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The DC Code: § 3-1103 Duties.

Index3 District of Columbia Boards and Commissions. (Refs & Annos)
a
The Commission shall investigate the issues that affect the safety of the residents of the District of Columbia and recommend legislative schemes for eliminating the hazards of fires.
b
The Commission shall:
1
Identify the population groups that are at higher than average risk of death or injury due to residential fires;
2
Identify the neighborhoods where the residents suffer higher than average risk of death or injury due to fires;
3
Identify the categories of residential buildings in which the incidence of fire occurs at a rate higher than in other residential buildings;
4
Identify the causes of these fires; and
5
Identify categories of buildings that should be required to install sprinkler systems.
c
The Commission shall examine the appropriateness of the use-group classifications set forth in the Building Code approved pursuant to the Construction Codes Approval and Amendment Act of 1986.
d
The Commission shall study the feasibility of installing the following configurations of sprinklers:
1
Hallway and stairwell sprinklers with the extension of a single head into each adjacent room;
2
Sprinklers throughout the building; or
3
Other configurations as may appear feasible to the Commission.
e
Based on the District of Columbia's fire experience since 1978, the Commission shall make a finding of the percentage of deaths, injuries, and serious fires that would likely be prevented by each configuration of sprinklers.
f
The Commission shall make a determination of the long-term monetary savings to the District of Columbia government which is likely to result by installing the sprinkler systems that the Commission recommends.
g
The Commission shall ascertain the advantages and disadvantages of sprinkler systems fashioned from copper, polyvinyl chloride, and polybutylene.
h
The Commission shall determine if the water system in high-risk residential neighborhoods of the District of Columbia is adequate to supply a residential sprinkler system directly as well as identify the percentage of homes in high-risk neighborhoods with an adequate system to supply water directly to a residential sprinkler system.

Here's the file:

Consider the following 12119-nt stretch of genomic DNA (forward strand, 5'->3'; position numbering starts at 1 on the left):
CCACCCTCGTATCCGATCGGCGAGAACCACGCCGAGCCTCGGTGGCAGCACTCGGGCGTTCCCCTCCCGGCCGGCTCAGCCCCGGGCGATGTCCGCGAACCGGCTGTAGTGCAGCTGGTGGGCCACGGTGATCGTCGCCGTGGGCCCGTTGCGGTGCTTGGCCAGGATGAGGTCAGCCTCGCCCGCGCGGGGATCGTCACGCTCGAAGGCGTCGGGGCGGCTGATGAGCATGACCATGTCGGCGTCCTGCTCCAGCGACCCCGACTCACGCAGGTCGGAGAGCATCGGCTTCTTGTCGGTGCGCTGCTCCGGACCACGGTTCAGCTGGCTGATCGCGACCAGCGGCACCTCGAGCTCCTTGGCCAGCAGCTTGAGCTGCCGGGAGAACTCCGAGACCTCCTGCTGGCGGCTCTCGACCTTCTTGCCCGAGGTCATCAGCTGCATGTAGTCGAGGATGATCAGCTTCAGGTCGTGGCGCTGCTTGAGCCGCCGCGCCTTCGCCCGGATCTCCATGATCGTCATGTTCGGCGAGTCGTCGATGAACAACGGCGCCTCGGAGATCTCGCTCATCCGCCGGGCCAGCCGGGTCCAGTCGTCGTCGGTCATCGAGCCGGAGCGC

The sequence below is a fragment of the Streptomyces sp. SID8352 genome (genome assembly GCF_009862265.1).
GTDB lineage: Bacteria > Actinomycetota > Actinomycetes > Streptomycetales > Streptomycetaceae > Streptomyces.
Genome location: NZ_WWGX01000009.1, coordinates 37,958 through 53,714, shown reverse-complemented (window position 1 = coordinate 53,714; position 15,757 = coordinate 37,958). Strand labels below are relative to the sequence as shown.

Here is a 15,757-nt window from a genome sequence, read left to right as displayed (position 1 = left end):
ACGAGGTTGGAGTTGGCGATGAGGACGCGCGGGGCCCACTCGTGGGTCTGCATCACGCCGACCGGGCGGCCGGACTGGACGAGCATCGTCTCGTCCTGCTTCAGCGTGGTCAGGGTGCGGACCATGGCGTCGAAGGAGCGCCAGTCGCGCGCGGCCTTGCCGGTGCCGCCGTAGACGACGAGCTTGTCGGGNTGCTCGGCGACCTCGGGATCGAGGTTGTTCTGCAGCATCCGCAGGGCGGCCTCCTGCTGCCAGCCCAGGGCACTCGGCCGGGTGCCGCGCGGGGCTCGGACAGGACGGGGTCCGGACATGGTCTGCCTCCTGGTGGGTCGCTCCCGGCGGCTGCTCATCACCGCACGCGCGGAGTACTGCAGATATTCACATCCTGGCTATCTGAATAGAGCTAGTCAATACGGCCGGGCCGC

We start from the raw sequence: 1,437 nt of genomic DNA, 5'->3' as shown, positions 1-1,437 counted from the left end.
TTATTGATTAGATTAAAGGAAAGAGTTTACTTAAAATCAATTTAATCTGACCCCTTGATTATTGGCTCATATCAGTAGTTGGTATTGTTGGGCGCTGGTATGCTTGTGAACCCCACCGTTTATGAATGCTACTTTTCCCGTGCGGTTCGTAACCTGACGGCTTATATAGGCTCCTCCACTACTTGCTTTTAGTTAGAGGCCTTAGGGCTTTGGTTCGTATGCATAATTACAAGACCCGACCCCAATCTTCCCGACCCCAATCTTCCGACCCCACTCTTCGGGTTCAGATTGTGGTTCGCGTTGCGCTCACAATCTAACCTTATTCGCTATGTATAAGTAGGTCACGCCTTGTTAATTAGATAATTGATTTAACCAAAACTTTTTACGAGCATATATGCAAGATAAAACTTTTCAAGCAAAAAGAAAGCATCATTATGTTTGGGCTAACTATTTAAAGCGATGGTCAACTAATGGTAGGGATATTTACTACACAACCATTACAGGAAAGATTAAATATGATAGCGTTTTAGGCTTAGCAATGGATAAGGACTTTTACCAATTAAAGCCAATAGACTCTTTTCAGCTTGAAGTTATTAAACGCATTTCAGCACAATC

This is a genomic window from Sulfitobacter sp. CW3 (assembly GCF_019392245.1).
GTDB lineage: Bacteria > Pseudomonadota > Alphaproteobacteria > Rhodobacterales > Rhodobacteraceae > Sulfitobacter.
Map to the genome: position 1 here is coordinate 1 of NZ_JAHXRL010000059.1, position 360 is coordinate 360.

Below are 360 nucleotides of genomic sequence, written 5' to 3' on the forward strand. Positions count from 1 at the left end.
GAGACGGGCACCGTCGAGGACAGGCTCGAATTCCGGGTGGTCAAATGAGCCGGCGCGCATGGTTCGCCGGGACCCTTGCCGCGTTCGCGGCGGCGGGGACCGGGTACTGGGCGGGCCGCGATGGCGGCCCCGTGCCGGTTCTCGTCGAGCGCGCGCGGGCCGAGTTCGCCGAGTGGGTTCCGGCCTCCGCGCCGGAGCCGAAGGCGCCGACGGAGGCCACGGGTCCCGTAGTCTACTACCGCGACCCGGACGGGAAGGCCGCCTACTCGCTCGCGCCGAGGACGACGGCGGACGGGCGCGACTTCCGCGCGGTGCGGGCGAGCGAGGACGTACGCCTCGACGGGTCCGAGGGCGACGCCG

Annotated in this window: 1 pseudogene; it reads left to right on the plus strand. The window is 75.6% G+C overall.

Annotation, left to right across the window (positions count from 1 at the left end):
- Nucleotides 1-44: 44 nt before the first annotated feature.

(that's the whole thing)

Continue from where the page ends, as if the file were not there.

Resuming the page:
i
The Commission shall:
1
Identify low-cost alternatives to supplying a residential sprinkler system directly;
2
Identify funding mechanisms for large-scale installation of residential and institutional sprinkler systems;
3
Identify specific funding mechanisms for high-risk, low income neighborhoods and cost-containment methods for installation of the residential sprinklers; and
4
Identify economic disincentives to the installation of residential sprinklers.
j
The Commission shall identify what changes would have to be made in the local statutes and regulations to allow residential, commercial, and institutional applications of the systems that the Commission recommends.
k
The Commission shall identify existing programs for youth employment, adult employment, and job training with which a program of large-scale sprinkler installation might be combined to provide multiple benefits to the residents of the District of Columbia.
l
The Commission shall determine whether the appropriate District of Columbia government agencies have the power and capacity to carry out necessary inspections and to enforce sprinkler requirements that the Commission may recommend.
m
The Commission shall investigate other matters appropriate for completing the comprehensive report on the feasibility of residential, commercial, and institutional sprinklers in the District of Columbia.
n
The Commission shall identify and use the services of all concerned District of Columbia residents, businesses, government agencies, and private agencies with expertise and interest in fire protection.
o
The Commission shall conduct community hearings to receive information related to its mission.
p
The Commission shall submit to the Council, 1 year after the 1st meeting of the Commission, a comprehensive report setting forth its findings and recommendations.

Historical and Statutory

Prior Codifications 1981 Ed., § 2-3103. Legislative History of Laws For legislative history of D.C. Law 5-183, see Historical and Statutory Notes following § 3-1101. Law 6-216, the "Construction Codes Approval and Amendments Act of 1986," was introduced in Council and assigned Bill No. 6-500, which was referred to the Committee of the Whole. The Bill was adopted on first and second readings on November 18, 1986, and December 16, 1986, respectively. Signed by the Mayor on February 2, 1987, it was assigned Act No. 6-279 and transmitted to both Houses of Congress for its review. Law 7-231, the "Technical Amendments Act of 1988," was introduced in Council and assigned Bill No. 7-586, which was referred to the Committee of the Whole. The Bill was adopted on first and second readings on November 29, 1988 and December 13, 1988, respectively. Signed by the Mayor on January 6, 1989, it was assigned Act No. 7-285 and transmitted to both Houses of Congress for its review. References in Text The "Construction Codes Approval and Amendment Act of 1986," referred to in subsection (c), is D.C. Law 6-216. DC CODE § 3-1103 Current through December 11, 2012

Credits

(Mar. 16, 1985, D.C. Law 5-183, § 4, 32 DCR 841; Mar. 21, 1987, D.C. Law 6-216, § 13(c), 34 DCR 1072; May 10, 1989, D.C. Law 7-231, § 12, 36 DCR 492.)